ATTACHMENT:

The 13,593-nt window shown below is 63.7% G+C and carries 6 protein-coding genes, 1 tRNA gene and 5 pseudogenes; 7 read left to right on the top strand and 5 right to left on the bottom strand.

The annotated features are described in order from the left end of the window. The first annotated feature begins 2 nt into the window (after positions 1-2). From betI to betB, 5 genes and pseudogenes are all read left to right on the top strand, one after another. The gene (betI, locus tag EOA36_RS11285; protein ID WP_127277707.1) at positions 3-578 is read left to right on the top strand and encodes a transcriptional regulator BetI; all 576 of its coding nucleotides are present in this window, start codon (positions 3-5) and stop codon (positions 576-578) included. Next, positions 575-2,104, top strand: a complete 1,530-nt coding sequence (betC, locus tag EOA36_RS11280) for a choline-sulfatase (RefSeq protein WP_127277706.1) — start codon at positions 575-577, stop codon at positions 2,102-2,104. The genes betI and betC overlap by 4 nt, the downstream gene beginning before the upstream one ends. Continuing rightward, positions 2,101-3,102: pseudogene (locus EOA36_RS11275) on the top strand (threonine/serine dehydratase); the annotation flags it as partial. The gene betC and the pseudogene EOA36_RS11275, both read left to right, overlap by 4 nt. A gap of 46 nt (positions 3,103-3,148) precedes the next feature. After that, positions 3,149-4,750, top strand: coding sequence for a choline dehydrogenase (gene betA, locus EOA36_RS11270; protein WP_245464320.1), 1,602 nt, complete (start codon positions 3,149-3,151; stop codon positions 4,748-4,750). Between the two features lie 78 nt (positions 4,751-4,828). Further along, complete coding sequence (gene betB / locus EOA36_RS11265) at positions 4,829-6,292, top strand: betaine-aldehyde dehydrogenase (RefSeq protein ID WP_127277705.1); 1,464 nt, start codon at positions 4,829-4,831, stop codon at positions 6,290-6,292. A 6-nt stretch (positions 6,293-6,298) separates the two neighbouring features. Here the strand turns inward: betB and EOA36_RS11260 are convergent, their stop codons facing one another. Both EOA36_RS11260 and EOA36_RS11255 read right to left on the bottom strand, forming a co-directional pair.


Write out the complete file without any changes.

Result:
The 13,593-nt window shown below is 63.7% G+C and carries 6 protein-coding genes, 1 tRNA gene and 5 pseudogenes; 7 read left to right on the top strand and 5 right to left on the bottom strand.

The annotated features are described in order from the left end of the window. The first annotated feature begins 2 nt into the window (after positions 1-2). From betI to betB, 5 genes and pseudogenes are all read left to right on the top strand, one after another. The gene (betI, locus tag EOA36_RS11285; protein ID WP_127277707.1) at positions 3-578 is read left to right on the top strand and encodes a transcriptional regulator BetI; all 576 of its coding nucleotides are present in this window, start codon (positions 3-5) and stop codon (positions 576-578) included. Next, positions 575-2,104, top strand: a complete 1,530-nt coding sequence (betC, locus tag EOA36_RS11280) for a choline-sulfatase (RefSeq protein WP_127277706.1) — start codon at positions 575-577, stop codon at positions 2,102-2,104. The genes betI and betC overlap by 4 nt, the downstream gene beginning before the upstream one ends. Continuing rightward, positions 2,101-3,102: pseudogene (locus EOA36_RS11275) on the top strand (threonine/serine dehydratase); the annotation flags it as partial. The gene betC and the pseudogene EOA36_RS11275, both read left to right, overlap by 4 nt. A gap of 46 nt (positions 3,103-3,148) precedes the next feature. After that, positions 3,149-4,750, top strand: coding sequence for a choline dehydrogenase (gene betA, locus EOA36_RS11270; protein WP_245464320.1), 1,602 nt, complete (start codon positions 3,149-3,151; stop codon positions 4,748-4,750). Between the two features lie 78 nt (positions 4,751-4,828). Further along, complete coding sequence (gene betB / locus EOA36_RS11265) at positions 4,829-6,292, top strand: betaine-aldehyde dehydrogenase (RefSeq protein ID WP_127277705.1); 1,464 nt, start codon at positions 4,829-4,831, stop codon at positions 6,290-6,292. A 6-nt stretch (positions 6,293-6,298) separates the two neighbouring features. Here the strand turns inward: betB and EOA36_RS11260 are convergent, their stop codons facing one another. Both EOA36_RS11260 and EOA36_RS11255 read right to left on the bottom strand, forming a co-directional pair.